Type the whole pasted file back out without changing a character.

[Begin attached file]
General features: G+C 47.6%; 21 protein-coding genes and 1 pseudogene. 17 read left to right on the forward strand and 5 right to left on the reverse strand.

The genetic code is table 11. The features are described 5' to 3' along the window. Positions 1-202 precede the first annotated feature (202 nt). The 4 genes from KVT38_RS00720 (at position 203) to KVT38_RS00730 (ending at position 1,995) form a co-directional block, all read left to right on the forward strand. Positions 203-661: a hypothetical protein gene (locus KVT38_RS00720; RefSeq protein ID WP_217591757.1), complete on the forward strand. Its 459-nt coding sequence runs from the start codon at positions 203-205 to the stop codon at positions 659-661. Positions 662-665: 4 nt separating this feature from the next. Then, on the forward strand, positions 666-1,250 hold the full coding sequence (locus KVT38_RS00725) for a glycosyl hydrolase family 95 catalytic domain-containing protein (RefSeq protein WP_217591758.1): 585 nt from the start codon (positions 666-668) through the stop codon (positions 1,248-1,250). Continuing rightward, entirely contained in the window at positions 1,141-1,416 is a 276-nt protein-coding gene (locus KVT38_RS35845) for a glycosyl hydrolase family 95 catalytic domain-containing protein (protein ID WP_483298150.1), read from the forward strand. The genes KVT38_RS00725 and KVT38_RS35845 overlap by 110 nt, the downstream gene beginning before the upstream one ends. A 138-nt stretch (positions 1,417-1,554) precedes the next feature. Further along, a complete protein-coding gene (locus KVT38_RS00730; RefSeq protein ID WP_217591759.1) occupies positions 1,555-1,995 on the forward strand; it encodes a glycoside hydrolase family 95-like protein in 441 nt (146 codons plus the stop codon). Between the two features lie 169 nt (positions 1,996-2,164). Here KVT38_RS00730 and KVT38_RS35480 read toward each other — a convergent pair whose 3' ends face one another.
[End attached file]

General features: G+C 47.6%; 21 protein-coding genes and 1 pseudogene. 17 read left to right on the forward strand and 5 right to left on the reverse strand.

The genetic code is table 11. The features are described 5' to 3' along the window. Positions 1-202 precede the first annotated feature (202 nt). The 4 genes from KVT38_RS00720 (at position 203) to KVT38_RS00730 (ending at position 1,995) form a co-directional block, all read left to right on the forward strand. Positions 203-661: a hypothetical protein gene (locus KVT38_RS00720; RefSeq protein ID WP_217591757.1), complete on the forward strand. Its 459-nt coding sequence runs from the start codon at positions 203-205 to the stop codon at positions 659-661. Positions 662-665: 4 nt separating this feature from the next. Then, on the forward strand, positions 666-1,250 hold the full coding sequence (locus KVT38_RS00725) for a glycosyl hydrolase family 95 catalytic domain-containing protein (RefSeq protein WP_217591758.1): 585 nt from the start codon (positions 666-668) through the stop codon (positions 1,248-1,250). Continuing rightward, entirely contained in the window at positions 1,141-1,416 is a 276-nt protein-coding gene (locus KVT38_RS35845) for a glycosyl hydrolase family 95 catalytic domain-containing protein (protein ID WP_483298150.1), read from the forward strand. The genes KVT38_RS00725 and KVT38_RS35845 overlap by 110 nt, the downstream gene beginning before the upstream one ends. A 138-nt stretch (positions 1,417-1,554) precedes the next feature. Further along, a complete protein-coding gene (locus KVT38_RS00730; RefSeq protein ID WP_217591759.1) occupies positions 1,555-1,995 on the forward strand; it encodes a glycoside hydrolase family 95-like protein in 441 nt (146 codons plus the stop codon). Between the two features lie 169 nt (positions 1,996-2,164). Here KVT38_RS00730 and KVT38_RS35480 read toward each other — a convergent pair whose 3' ends face one another.